Finding our way without GPS is food for the hippocampus
I have an attachment to paper maps, having used them to get lost — and found — in many a forest and many a foreign city long before the advent of smartphone apps. I like the way maps give a feel for the surrounding landscape or streetscape, how they orient me beyond the edges of my immediate presence, particularly in the places I will never come to know intimately.
I didn’t know that navigating by map instead of GPS was also actively good for the brain.
In her book 52 Ways to Walk: The Surprising Science of Walking for Wellness and Joy, One Week at a Time, which gives delightful week-by-week walking prompts for a full year, Annabel Streets wrote of the brain benefits of walking with a map:
“Neuroscience suggests that the hippocampus, the part of our brain used for navigation, grows as we use it and withers when we don’t. A sort of use-it-or-lose-it navigational muscle. . . . According to the navigation expert David Barrie, our reliance on technology is not only shrinking essential parts of our brains, but also leaving us prone to Alzheimer’s and dementia.”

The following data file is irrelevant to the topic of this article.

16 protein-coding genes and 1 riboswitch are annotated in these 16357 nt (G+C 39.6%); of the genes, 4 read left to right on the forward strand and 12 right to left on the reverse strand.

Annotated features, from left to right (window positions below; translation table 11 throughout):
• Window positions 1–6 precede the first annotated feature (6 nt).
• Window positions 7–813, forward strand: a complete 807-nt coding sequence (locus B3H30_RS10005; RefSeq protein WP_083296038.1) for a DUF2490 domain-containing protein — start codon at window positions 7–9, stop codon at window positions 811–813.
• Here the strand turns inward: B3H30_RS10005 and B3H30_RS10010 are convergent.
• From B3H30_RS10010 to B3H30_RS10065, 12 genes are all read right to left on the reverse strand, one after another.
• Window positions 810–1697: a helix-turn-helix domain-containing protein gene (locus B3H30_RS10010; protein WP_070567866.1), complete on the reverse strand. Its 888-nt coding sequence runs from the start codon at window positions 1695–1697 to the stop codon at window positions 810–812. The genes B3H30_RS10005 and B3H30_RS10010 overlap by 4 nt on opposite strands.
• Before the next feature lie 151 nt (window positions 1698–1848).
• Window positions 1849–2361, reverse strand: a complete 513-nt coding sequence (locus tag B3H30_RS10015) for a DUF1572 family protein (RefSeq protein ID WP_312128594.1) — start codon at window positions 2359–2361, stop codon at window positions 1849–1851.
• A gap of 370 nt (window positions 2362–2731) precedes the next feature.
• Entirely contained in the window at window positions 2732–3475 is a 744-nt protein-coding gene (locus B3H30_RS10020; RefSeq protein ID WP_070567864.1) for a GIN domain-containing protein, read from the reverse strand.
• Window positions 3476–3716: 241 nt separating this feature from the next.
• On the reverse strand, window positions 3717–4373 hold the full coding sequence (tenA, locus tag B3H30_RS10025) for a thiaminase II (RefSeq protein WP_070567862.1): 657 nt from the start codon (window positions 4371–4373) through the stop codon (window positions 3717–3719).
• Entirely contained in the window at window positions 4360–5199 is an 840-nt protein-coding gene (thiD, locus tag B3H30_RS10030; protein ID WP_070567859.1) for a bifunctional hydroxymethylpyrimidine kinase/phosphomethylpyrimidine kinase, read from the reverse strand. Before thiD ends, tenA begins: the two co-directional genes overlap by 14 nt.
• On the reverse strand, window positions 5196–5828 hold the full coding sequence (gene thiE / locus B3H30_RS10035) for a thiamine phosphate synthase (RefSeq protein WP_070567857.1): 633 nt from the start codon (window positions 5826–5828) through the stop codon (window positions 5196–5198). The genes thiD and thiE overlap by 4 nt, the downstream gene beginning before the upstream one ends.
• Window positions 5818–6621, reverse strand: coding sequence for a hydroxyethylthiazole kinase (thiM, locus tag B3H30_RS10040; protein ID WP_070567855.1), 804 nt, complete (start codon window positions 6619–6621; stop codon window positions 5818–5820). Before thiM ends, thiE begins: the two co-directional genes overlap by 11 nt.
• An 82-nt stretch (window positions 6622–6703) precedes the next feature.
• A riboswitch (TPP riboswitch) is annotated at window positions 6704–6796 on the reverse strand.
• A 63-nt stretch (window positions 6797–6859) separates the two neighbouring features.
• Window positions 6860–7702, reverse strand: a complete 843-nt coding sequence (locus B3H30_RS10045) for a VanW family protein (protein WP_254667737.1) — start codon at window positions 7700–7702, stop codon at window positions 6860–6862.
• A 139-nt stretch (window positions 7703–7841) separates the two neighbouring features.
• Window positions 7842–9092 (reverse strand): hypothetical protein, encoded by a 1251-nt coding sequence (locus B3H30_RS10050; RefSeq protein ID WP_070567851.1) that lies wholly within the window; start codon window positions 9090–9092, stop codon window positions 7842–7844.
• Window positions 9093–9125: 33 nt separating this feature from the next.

In an essay for The Guardian, travel writer Kevin Rushby wrote about walking with Sion Jair, who’d began covering miles on foot in England’s Lake District when he was first diagnosed with a severe type of anemia, and then early dementia. It’s not just that walking — Jair believes — keeps the dementia from taking hold quickly, but that walking without use of a GPS is building connections and cells in his brain.
“He doesn’t believe GPS helps. ‘It takes away skills like timing, pacing and contour-reading — skills that bring a feel for the landscape.’ And beyond that, ‘I reckon they prevent people from building memories of places and routes, gathering all that knowledge and experience into a useful mental map.’
The research, wrote Rushby, seems to support that feeling. In addition to other studies since the early 2000s showing changes in people’s navigational abilities and hippocampus volumes since the widespread adoption of GPS,
“In 2008 a Japanese researcher, Toru Ishikawa, showed that subjects given GPS rather than paper maps made more errors and…